Softcover, 176 pages
|W, or the Memory of Childhood
by Georges Perec
translated by David Bellos
From the author of Life: A User's Manual (Godine, 1987) comes an equally astonishing novel: W or The Memory of Childhood, a narrative that reflects a great writer's effort to come to terms with his childhood and his part in the Nazi occupation of France.
Guaranteed to send shock waves through the literary community, Perec's W tells two parallel stories. The first is autobiographical, describing the author's wartime boyhood. The second tale, denser, more disturbing, more horrifying, is the allegorical story of W, a mythical island off Tierra del Fuego governed by the thrall of the Olympic "ideal," where losers are tortured and winners held in temporary idolatry.
As the reader soon discovers, W is a place where "it is more important to be lucky than to be deserving," and "you have to fight to live. . .[with] no recourse, no mercy, no salvation, not even any hope that time will sort things out." Here, sport is glorified and victors honored, but athletes are vilified, losers executed, rape common, stealing encouraged and violence a fact of life.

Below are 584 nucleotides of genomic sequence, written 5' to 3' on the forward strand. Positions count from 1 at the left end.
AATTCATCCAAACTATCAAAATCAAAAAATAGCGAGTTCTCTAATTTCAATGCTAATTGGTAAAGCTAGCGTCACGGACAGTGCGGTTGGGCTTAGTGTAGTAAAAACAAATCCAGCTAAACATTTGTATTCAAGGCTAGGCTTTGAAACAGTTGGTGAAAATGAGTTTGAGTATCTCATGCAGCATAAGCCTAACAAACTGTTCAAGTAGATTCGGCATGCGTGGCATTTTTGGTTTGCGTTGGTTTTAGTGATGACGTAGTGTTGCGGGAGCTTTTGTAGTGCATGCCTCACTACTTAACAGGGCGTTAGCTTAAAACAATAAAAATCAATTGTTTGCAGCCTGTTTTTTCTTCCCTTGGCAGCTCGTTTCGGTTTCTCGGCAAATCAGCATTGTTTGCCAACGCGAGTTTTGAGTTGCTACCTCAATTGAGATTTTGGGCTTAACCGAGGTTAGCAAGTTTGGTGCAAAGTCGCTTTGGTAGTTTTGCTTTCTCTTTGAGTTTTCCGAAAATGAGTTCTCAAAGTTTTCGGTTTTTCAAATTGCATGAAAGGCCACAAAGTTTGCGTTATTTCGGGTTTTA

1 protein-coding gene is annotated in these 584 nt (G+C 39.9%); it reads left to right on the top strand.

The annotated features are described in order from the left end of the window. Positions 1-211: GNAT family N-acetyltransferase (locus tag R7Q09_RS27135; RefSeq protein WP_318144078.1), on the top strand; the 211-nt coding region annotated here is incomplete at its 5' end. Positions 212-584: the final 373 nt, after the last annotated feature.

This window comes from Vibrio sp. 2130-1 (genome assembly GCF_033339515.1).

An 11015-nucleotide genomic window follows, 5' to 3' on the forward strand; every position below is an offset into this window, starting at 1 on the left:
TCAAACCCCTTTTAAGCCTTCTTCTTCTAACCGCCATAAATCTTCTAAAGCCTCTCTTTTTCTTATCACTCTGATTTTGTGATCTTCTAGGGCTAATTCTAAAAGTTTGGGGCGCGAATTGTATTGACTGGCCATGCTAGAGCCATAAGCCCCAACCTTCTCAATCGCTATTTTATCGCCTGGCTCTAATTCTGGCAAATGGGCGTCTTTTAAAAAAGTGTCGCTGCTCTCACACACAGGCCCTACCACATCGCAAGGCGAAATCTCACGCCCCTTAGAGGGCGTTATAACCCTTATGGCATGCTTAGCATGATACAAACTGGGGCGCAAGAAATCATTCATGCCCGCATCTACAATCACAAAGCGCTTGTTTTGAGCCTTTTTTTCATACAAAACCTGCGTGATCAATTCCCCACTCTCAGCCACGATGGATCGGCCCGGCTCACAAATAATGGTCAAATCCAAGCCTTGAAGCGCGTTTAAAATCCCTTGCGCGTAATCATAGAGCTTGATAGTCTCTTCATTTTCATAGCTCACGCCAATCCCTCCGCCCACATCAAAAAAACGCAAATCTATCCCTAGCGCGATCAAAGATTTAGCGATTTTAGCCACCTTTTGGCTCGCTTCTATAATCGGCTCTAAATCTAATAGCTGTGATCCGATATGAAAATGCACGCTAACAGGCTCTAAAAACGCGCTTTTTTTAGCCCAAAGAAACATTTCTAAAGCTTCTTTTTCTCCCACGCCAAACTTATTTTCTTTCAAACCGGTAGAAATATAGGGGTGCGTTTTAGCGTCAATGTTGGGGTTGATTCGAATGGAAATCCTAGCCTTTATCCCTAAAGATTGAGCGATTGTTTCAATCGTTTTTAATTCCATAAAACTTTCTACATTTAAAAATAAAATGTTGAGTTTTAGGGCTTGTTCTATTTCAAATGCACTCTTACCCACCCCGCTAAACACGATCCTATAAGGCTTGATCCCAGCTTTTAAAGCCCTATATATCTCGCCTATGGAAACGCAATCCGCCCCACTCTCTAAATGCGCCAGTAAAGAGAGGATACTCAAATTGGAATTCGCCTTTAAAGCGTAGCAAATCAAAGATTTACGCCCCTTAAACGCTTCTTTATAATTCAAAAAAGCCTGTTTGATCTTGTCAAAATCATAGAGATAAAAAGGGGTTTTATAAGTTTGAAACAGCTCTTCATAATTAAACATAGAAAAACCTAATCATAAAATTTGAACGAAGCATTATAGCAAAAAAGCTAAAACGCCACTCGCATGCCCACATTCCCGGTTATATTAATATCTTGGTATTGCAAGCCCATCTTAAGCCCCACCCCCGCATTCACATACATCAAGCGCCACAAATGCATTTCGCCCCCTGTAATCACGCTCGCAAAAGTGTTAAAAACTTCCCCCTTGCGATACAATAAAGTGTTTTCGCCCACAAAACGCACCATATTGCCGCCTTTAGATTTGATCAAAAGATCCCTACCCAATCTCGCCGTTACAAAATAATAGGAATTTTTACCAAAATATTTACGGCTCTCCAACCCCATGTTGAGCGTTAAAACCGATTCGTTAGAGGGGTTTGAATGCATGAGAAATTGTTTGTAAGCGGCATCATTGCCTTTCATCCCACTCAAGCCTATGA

Perec's interpretive vision of the Holocaust forces us to ask the question central to our time: How did this happen before our eyes? How did we look at those "shells of skin and bone, ashen faced, with their backs permanently bent, their eyes full of panic and their suppurating sores?"?How did this happen, not on W, but before millions of spectators, some horrified, some cheering, some indifferent, but all present at the games watching the events of that grisly arena?
This book, a devastating indictment of passivity and the psychology of crowds, will find its place beside such great works as Milan Kundera's The Book of Laughter and Forgetting and Primo Levi's The Periodic Table and If Not Now, When?
Praise for W, or the Memory of Childhood
I once had the occasion to write to the translator of these books, David Bellos, and I took the opportunity to let him know that Perec is my favorite writer, and that, since a translator is to a large extent the creative force behind a translated work, he, David Bellos, is also, in a palpable way, my favorite writer. Few writers have opened up the possibilities of literary art with as much enthusiasm, mastery, and pleasure as Perec.
—Martin Riker, Associate Director of the Dalkey Archive Press